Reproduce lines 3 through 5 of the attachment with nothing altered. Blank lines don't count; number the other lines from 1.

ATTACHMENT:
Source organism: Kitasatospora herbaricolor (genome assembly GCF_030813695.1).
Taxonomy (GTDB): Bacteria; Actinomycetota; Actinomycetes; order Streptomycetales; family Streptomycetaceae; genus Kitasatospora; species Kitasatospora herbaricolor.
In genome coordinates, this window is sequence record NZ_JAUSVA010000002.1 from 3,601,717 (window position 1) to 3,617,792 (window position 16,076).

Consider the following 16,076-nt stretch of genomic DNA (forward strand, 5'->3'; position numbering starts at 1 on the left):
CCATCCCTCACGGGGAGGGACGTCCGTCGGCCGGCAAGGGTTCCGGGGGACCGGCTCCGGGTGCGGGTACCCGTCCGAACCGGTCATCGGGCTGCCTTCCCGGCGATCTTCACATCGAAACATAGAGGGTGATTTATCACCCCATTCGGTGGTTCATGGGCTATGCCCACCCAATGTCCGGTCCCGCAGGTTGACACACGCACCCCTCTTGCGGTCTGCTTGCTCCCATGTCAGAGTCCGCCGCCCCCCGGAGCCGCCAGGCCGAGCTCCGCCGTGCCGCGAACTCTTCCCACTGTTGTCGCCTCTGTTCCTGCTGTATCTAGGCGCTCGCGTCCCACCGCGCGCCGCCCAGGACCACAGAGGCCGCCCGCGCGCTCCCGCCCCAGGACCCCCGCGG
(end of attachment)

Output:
In genome coordinates, this window is sequence record NZ_JAUSVA010000002.1 from 3,601,717 (window position 1) to 3,617,792 (window position 16,076).

Consider the following 16,076-nt stretch of genomic DNA (forward strand, 5'->3'; position numbering starts at 1 on the left):
CCATCCCTCACGGGGAGGGACGTCCGTCGGCCGGCAAGGGTTCCGGGGGACCGGCTCCGGGTGCGGGTACCCGTCCGAACCGGTCATCGGGCTGCCTTCCCGGCGATCTTCACATCGAAACATAGAGGGTGATTTATCACCCCATTCGGTGGTTCATGGGCTATGCCCACCCAATGTCCGGTCCCGCAGGTTGACACACGCACCCCTCTTGCGGTCTGCTTGCTCCCATGTCAGAGTCCGCCGCCCCCCGGAGCCGCCAGGCCGAGCTCCGCCGTGCCGCGAACTCTTCCCACTGTTGTCGCCTCTGTTCCTGCTGTATCTAGGCGCTCGCGTCCCACCGCGCGCCGCCCAGGACCACAGAGGCCGCCCGCGCGCTCCCGCCCCAGGACCCCCGCGG